A New York Housing Conference policy brief shows how a simple legislative change to tax-exempt private activity bond “PAB” rules can spur the creation of more than 100,000 new affordable homes in New York over the next ten years.

Private Activity Bonds have a “50 percent test”, which requires that 50 percent of a development‘s qualified development costs be financed by PABs, to be eligible for Low Income Housing Tax Credits, which are necessary for financial feasibility. To meet this requirement for affordable housing projects, more bonds must be allocated during the construction period than are needed to finance the project over the long-term.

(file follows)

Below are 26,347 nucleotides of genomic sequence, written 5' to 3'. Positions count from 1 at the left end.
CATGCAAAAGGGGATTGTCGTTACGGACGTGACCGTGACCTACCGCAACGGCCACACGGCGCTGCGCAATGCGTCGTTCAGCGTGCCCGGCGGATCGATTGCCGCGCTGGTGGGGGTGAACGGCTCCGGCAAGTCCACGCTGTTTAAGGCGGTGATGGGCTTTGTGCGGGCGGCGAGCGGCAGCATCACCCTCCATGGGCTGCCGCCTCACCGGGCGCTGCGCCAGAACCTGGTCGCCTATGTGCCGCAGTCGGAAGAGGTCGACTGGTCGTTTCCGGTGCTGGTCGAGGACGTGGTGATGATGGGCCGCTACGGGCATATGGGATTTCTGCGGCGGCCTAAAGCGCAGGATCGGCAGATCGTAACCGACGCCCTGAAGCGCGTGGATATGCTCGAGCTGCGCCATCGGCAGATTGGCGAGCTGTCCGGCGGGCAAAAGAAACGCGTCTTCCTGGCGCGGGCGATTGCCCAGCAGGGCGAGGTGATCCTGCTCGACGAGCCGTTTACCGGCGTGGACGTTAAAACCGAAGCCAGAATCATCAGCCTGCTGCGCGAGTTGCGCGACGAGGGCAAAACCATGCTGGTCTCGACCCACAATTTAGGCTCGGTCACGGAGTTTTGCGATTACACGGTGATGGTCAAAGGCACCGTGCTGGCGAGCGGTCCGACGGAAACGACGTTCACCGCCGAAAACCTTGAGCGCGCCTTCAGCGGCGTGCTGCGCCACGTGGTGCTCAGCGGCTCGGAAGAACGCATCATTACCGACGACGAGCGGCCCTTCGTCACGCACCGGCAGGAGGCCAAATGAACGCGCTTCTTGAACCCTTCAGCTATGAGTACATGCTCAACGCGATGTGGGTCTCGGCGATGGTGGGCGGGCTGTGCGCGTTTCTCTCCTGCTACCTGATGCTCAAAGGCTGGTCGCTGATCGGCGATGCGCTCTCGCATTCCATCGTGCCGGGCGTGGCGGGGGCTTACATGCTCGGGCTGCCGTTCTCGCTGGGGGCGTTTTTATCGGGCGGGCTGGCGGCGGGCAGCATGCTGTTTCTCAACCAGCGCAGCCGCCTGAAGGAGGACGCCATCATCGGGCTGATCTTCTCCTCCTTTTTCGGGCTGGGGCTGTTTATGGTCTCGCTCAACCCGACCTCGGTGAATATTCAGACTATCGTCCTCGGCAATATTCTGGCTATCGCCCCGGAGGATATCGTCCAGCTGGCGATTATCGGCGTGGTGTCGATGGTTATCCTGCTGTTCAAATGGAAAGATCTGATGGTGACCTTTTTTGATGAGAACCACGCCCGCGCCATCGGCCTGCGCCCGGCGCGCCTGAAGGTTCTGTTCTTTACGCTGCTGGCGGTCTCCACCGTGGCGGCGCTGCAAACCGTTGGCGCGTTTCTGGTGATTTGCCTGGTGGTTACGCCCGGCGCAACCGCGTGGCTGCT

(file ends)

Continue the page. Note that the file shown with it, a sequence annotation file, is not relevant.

The Affordable Housing Credit Improvement Act (AHCIA) includes a provision (Sec. 313 Tax-Exempt Bond Financing Requirement) that would allow states to use less private activity bonds in each affordable housing project to qualify the project for 4 percent Low Income Tax Credits. The bill lowers the project coverage threshold from 50 percent to 25 percent, making it more efficient and allowing states to finance more affordable housing.

A new 25 percent threshold would unlock up to $94 billion and finance up to 1.5 million new affordable homes nationwide – including 100,000 units in New York, over the next decade. If enacted, NY could double the number of affordable units financed by PABs annually.

Read the brief to see the full analysis here.